Tough On Crime

According to Eric Foner, during the 1970’s, crime rates were rising, political parties of both sides decided to change the way they deal with crime. They wanted to be “tough on crime” and that criminals should be lock up in prison for a longer periods. The government started to increase the penalties for crime, like treating drug addiction as a violation of law instead of a disease. This tactic became very successful, and the number of Americans imprisoned rose dramatically.

Since the 1970’s to 1990’s, crime rate dropped dramatically after the new “tough on crime” attitude. In return the population at prison reached over 2million people, which was ten times that amount during 1970’s. Since there was an increase in prison population struggling communities took this as an opportunity. They saw prisons as a source of jobs and income, between 1990 and 1995 over 200 new prisons were built.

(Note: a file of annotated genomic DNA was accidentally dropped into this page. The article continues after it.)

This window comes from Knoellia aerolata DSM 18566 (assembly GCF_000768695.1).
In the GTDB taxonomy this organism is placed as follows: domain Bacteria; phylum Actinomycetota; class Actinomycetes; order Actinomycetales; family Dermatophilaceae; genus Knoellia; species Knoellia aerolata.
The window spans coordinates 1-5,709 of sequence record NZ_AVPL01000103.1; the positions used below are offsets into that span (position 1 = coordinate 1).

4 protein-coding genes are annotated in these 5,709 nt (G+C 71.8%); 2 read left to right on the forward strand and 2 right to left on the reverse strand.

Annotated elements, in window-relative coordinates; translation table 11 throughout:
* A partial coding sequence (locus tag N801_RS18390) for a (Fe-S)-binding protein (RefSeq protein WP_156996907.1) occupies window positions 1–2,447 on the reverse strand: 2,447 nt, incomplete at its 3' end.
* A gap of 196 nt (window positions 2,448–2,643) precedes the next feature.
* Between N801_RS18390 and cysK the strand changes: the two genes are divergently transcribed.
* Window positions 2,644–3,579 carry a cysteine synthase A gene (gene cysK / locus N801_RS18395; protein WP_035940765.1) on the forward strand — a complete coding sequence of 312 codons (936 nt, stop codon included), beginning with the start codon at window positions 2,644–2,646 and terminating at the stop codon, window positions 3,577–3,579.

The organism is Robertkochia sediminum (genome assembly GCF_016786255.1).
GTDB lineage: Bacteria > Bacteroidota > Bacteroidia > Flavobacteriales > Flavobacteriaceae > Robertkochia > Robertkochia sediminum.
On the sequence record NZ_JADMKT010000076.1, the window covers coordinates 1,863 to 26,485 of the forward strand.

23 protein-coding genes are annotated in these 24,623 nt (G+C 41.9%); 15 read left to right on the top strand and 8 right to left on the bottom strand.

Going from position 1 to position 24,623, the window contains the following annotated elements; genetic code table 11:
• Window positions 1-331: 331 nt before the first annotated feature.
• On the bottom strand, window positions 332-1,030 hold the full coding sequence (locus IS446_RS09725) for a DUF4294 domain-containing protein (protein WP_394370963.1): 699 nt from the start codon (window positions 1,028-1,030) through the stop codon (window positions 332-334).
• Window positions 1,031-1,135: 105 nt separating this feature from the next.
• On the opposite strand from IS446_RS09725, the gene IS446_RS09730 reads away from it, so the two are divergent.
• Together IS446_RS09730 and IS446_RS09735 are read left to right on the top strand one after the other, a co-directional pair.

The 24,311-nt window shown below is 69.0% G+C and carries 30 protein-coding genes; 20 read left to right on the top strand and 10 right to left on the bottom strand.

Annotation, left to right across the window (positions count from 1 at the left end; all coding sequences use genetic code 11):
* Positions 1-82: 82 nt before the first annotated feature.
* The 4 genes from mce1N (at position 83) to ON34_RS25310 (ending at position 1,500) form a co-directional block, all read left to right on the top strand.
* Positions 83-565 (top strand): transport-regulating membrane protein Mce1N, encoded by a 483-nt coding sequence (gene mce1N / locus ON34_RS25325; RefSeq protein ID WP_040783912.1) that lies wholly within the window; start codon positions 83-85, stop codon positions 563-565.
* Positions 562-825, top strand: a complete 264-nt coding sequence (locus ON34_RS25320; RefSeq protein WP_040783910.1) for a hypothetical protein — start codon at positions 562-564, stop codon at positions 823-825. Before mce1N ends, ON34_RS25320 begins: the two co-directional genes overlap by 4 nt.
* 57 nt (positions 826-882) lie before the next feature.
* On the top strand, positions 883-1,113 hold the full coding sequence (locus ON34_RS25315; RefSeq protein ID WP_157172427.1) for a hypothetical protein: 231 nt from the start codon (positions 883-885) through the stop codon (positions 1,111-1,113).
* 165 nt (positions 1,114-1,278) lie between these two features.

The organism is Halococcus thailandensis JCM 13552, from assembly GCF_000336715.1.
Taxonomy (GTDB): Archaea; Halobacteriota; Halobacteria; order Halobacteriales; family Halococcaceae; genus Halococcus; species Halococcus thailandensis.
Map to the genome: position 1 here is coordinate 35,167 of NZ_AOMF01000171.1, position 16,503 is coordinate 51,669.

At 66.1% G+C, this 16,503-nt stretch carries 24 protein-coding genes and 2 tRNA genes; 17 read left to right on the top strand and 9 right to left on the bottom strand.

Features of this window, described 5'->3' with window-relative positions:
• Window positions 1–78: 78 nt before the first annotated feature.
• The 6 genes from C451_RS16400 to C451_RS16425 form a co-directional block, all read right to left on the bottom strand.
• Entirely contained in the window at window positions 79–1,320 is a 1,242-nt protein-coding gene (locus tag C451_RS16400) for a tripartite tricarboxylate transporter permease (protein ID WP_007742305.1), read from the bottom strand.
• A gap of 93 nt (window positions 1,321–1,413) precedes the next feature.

Support Crime! Support the 18th Amendment!

One important change that occurred during World War I (The Great War) was the 18th Amendment, or better known as prohibition. As one reads Foner’s recollection of the Prohibition, you notice that Foner mentions the reasoning and support behind the 18th amendment. Even though he seems to mention every reason sarcastically, he doesn’t mention the outcome of prohibition in regard to ethical fathers/husbands, calm workers, etc. And he most certainly doesn’t mention the development of bootleggers and speakeasies that lead to the huge expansion of crime. On another note, neither did Foner mention, nor was I privy to the knowledge that during the prohibition many officers were trigger happy and caused the lives of hundreds upon hundreds of innocents as depicted by the picture below.